Set forth below are some words that Wade Pfau, Associate Professor of Economics at the National Graduate Institute for Policy Studies in Tokyo, Japan (Wade is the fellow who recently posted preliminary research showing that Valuation-Informed Indexing beats Buy-and-Hold is 102 of the 110 rolling 30-year time-periods in the historical record), posted as a comment to yesterday’s blog entry. My responses will appear in the comments section.
We haven’t talked for a while, and I thought I’d drop by to say hi.
I’m still working on the valuations-based investing topic, but it has been going a bit slower. I have noticed you’ve been writing many interesting articles about my blog post, and I appreciate all your comments. It is hard to keep track of all your articles, but I do especially like the one with six criticisms of my research.
Admittedly, I lost some enthusiasm about the topic when I found out I was only rehashing the stock formula investing plans of the 1940s and 1950s. But I think it is still an interesting topic. I’m slowing the pace down as well, because I am trying to more formally explore the risk side as well by looking at things such as Sharpe ratios. I had the goal of finishing the paper by the end of February, and I think that is still a reasonable goal, but not guaranteed.
One thing that slowed me down is on February 4th I started looking at the issue of using overlapping historical data to combine the working and retirement phases of retirement planning into a complete whole. I was quickly amazed by the results, and I’ve spent the last 8 days writing a paper about this. This paper doesn’t rely on valuations, at least in an explicit sense, because I am trying to make it as uncontroversial as possible. But it is still going to be controversial, as it suggests that the traditional approach to retirement planning (as described on pages 10 and 11 of the Bogleheads’ Guide to Retirement Planning, for example) is counterproductive and possibly damaging. I think you might enjoy reading this paper. It may provide you a fresh angle on your own work, as I am also suggesting that the idea of “safe withdrawal rates” is not particularly useful as well. This may be some counter-intuitive stuff. I’ve got a blog post about it:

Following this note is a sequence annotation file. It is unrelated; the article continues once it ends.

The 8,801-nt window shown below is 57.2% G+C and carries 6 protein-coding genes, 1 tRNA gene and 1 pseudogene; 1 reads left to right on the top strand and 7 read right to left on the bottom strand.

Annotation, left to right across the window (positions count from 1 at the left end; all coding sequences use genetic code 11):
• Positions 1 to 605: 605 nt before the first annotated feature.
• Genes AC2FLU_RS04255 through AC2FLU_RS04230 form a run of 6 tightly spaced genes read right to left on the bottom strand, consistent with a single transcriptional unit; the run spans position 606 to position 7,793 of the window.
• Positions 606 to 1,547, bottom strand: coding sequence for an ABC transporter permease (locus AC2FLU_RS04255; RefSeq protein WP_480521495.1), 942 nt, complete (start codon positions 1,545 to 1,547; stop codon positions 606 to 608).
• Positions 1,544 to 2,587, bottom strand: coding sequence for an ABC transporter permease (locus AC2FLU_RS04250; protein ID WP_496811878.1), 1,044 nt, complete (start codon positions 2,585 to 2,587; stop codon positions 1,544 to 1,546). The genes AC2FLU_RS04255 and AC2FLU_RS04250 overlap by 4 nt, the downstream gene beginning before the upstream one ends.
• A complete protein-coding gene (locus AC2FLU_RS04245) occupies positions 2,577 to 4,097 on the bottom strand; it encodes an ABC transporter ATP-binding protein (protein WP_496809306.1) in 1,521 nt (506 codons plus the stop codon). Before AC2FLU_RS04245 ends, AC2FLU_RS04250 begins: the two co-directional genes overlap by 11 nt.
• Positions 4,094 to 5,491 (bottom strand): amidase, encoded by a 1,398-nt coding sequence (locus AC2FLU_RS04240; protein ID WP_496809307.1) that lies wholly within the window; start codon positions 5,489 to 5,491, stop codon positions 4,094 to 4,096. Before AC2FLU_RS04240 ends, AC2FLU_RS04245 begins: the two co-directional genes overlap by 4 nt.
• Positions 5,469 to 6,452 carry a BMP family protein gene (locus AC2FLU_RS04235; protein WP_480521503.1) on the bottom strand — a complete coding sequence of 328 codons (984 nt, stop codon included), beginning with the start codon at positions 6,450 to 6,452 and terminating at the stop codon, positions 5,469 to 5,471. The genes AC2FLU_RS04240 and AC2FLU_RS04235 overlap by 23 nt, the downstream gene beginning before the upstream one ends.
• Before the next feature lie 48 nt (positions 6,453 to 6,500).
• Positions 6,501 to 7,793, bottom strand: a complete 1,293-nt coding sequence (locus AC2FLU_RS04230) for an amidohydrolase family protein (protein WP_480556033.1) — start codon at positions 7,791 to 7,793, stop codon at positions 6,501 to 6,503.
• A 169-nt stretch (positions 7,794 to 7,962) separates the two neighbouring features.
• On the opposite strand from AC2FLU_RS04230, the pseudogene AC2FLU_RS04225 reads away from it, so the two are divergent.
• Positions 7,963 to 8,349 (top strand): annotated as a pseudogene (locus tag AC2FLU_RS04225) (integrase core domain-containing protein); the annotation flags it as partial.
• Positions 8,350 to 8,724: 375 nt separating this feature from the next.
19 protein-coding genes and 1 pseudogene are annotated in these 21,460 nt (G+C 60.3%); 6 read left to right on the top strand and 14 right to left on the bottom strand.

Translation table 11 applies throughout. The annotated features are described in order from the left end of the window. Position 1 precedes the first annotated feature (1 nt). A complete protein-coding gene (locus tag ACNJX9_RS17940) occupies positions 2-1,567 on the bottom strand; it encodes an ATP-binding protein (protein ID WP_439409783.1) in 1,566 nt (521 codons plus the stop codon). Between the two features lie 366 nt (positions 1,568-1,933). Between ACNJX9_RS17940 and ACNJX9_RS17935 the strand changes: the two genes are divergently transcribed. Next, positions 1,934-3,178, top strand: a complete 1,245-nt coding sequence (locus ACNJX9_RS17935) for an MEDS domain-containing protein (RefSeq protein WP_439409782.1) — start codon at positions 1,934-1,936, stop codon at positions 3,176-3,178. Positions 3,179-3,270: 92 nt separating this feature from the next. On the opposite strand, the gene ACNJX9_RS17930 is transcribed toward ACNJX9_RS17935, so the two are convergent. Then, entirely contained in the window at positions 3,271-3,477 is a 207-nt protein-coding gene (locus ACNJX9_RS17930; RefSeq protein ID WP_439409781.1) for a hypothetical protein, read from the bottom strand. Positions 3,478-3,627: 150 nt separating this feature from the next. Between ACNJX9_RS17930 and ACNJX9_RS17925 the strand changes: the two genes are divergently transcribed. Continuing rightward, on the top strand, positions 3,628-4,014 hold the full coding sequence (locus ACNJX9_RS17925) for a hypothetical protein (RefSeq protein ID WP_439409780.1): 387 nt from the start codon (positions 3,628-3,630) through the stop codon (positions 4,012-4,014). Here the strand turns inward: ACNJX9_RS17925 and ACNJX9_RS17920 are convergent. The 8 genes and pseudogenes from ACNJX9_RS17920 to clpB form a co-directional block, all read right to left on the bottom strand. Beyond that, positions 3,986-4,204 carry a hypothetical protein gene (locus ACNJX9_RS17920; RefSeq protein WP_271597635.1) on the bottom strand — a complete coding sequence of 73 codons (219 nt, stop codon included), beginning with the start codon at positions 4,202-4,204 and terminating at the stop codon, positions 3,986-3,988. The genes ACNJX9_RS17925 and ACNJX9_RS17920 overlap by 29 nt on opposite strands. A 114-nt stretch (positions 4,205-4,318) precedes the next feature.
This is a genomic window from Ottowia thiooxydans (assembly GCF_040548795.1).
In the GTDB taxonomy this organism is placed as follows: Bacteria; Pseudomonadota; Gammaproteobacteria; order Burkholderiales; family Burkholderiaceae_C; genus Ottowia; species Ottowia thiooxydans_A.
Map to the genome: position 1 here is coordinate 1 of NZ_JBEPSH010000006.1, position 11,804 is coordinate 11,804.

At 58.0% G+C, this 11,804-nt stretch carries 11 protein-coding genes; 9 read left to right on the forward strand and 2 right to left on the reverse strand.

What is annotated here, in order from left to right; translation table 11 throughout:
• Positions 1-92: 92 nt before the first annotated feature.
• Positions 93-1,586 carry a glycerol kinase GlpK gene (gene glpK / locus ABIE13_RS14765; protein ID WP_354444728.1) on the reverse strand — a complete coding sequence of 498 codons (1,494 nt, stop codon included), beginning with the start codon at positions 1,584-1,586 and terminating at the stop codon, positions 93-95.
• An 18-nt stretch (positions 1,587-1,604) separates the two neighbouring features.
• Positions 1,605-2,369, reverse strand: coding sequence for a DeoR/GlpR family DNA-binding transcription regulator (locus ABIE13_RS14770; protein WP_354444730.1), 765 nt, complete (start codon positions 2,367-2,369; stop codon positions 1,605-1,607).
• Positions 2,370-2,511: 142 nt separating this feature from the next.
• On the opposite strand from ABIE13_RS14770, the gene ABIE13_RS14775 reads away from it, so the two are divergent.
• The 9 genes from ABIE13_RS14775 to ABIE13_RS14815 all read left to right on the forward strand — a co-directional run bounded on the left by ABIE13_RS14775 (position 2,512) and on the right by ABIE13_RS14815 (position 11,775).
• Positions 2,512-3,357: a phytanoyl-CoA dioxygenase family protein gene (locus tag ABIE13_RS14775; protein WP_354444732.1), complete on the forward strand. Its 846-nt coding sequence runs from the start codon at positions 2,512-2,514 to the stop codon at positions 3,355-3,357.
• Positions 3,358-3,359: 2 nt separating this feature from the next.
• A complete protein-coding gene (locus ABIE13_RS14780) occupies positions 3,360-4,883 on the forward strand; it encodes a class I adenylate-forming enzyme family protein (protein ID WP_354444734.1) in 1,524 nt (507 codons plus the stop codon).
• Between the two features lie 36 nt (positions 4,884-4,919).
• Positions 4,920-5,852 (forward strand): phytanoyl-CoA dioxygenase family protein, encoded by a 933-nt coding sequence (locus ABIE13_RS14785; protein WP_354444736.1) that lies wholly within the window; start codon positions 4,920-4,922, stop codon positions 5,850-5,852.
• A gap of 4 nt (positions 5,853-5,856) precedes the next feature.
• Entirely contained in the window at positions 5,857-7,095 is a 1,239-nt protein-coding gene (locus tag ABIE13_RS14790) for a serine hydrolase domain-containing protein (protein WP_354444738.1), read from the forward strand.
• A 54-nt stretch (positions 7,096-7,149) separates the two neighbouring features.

The paper is complete, and in the actual paper I go into more detail about the situation for recent retirees, which I don’t mention much in the blog post. I will email you the paper, because it will be a few days before the place I submitted the working paper to will make it available for public viewing. They have editors check the papers first.
I think I will talk the weekend off (Lost Season 6 with Japanese subtitles – so my wife can properly enjoy as well – has finally been released). But next week I will be working on the valuations stuff again.
Best wishes, Wade